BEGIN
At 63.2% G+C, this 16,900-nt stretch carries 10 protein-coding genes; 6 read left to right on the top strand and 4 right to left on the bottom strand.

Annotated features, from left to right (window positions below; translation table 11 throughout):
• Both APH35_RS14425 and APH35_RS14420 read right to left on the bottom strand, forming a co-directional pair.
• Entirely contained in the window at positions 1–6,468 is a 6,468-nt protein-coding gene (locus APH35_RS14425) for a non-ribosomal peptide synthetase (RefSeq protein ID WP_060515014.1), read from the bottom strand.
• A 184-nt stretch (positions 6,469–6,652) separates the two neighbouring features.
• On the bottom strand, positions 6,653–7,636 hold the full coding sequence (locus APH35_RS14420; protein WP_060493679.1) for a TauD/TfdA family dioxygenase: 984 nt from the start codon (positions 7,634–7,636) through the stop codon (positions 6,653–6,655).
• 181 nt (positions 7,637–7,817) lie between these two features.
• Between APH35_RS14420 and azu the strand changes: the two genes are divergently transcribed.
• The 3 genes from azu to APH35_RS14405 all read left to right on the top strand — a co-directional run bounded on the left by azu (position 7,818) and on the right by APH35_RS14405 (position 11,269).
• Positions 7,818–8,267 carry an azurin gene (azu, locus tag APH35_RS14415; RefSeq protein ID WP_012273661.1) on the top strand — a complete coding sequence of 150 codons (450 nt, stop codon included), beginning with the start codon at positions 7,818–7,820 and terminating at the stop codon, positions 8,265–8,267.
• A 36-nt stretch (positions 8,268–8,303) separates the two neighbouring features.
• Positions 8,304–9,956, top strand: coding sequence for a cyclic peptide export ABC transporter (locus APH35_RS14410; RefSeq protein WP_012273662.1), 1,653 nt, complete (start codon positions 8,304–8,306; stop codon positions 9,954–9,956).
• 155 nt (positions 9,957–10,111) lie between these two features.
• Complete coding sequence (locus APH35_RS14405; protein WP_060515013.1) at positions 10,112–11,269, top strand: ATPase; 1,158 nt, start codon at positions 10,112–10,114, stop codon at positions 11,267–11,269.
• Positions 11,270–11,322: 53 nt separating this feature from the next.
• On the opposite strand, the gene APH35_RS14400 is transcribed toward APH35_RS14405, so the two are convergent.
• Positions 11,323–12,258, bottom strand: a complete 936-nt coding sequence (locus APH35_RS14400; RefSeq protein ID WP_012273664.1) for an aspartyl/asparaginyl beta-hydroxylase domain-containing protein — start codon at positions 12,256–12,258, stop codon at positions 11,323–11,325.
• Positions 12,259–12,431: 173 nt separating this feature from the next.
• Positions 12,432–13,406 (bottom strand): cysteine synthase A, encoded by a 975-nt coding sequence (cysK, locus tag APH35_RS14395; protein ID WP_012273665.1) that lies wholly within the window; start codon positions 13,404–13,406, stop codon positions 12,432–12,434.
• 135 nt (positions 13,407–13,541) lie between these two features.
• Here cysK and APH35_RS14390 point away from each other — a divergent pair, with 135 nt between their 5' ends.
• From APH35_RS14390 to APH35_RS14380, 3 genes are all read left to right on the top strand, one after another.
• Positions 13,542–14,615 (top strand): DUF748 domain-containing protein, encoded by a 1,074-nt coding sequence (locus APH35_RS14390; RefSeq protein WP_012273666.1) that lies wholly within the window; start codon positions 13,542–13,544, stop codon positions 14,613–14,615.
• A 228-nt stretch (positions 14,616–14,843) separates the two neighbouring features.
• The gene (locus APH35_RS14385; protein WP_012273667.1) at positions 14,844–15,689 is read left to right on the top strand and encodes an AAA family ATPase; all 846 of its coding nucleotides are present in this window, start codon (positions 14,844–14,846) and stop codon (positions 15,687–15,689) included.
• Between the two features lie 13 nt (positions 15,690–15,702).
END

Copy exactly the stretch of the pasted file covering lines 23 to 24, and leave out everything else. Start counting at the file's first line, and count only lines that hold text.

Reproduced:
• Positions 13,542–14,615 (top strand): DUF748 domain-containing protein, encoded by a 1,074-nt coding sequence (locus APH35_RS14390; RefSeq protein WP_012273666.1) that lies wholly within the window; start codon positions 13,542–13,544, stop codon positions 14,613–14,615.
• A 228-nt stretch (positions 14,616–14,843) separates the two neighbouring features.